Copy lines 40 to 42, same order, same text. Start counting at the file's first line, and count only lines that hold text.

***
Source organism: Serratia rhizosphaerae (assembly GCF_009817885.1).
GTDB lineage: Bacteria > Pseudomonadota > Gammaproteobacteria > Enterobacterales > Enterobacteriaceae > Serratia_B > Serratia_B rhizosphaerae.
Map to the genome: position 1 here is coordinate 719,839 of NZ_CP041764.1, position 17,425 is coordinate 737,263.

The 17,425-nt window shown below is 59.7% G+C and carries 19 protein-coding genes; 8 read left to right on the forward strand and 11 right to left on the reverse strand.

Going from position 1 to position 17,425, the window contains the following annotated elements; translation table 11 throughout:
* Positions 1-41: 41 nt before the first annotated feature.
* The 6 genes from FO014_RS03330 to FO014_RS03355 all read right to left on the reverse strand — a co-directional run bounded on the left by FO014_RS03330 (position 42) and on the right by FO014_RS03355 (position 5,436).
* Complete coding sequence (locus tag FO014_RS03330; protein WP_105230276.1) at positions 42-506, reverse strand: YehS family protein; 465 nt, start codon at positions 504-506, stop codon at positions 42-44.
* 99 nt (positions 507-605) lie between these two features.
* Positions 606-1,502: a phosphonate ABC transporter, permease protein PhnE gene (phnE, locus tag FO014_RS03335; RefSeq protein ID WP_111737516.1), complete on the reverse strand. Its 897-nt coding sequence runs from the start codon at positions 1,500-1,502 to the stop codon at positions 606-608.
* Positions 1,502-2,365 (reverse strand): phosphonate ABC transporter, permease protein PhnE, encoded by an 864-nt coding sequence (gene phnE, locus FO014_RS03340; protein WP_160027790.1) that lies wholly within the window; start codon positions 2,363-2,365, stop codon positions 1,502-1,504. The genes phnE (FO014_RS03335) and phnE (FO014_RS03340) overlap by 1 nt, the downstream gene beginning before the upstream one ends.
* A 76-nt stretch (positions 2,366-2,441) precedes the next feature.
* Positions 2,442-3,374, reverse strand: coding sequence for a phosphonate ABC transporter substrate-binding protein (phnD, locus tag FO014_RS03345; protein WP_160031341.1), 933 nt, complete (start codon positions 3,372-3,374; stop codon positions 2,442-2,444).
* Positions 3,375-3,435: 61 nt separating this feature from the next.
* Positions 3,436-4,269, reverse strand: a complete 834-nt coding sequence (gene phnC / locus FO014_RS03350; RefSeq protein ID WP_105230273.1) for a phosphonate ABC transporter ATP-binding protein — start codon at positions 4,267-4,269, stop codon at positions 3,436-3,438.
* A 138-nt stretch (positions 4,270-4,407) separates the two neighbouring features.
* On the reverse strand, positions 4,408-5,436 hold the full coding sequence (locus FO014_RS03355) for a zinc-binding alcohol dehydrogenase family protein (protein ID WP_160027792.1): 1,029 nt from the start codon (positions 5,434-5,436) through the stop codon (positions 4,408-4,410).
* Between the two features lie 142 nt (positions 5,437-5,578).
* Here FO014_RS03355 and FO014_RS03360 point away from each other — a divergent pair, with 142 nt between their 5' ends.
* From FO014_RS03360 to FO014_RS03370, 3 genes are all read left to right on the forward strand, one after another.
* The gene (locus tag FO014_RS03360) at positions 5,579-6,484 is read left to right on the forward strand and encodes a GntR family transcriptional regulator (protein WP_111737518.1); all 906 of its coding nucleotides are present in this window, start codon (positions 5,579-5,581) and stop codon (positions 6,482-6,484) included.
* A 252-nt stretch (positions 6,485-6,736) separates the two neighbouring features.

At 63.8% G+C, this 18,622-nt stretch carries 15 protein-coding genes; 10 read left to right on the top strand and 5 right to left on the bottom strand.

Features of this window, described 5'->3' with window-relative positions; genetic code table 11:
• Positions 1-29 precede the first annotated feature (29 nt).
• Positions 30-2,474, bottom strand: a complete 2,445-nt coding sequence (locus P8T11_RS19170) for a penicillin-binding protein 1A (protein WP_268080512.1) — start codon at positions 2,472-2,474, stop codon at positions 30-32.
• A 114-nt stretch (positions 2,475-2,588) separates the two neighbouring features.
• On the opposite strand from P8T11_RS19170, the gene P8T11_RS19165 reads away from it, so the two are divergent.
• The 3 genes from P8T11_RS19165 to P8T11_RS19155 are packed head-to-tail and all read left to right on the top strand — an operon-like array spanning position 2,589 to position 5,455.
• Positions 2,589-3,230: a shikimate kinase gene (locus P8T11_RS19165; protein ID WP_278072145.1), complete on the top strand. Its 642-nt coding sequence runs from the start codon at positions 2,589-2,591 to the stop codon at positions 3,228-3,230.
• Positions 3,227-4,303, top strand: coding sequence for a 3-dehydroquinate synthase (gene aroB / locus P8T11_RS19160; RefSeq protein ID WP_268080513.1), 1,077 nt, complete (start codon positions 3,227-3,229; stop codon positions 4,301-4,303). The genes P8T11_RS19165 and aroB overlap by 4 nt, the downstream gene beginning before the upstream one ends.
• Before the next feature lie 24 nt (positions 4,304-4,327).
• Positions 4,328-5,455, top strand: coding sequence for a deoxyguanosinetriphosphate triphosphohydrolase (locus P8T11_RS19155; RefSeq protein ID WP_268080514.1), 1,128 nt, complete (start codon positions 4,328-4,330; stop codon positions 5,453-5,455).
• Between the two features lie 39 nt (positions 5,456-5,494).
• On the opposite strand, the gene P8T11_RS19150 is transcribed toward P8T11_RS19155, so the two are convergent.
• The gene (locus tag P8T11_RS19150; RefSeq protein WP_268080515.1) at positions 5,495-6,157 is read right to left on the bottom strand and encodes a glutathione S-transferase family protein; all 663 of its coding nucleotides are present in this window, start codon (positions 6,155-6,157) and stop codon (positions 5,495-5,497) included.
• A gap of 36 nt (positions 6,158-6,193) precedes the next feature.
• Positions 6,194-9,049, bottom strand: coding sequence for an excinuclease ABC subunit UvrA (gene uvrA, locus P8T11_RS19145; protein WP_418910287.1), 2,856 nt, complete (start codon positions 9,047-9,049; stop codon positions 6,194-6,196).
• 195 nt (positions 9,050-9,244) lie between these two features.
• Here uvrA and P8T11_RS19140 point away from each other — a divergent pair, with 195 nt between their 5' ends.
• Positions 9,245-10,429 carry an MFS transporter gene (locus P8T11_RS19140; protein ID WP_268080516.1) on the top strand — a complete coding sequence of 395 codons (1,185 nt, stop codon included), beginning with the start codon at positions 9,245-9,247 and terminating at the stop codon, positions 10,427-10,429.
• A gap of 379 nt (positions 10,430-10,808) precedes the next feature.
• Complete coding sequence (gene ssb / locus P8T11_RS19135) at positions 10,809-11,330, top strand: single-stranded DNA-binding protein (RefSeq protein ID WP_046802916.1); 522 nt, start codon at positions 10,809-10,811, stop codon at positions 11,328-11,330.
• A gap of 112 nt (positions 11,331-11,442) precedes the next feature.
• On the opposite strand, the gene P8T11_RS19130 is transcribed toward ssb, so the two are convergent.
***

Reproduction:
• Here uvrA and P8T11_RS19140 point away from each other — a divergent pair, with 195 nt between their 5' ends.
• Positions 9,245-10,429 carry an MFS transporter gene (locus P8T11_RS19140; protein ID WP_268080516.1) on the top strand — a complete coding sequence of 395 codons (1,185 nt, stop codon included), beginning with the start codon at positions 9,245-9,247 and terminating at the stop codon, positions 10,427-10,429.
• A gap of 379 nt (positions 10,430-10,808) precedes the next feature.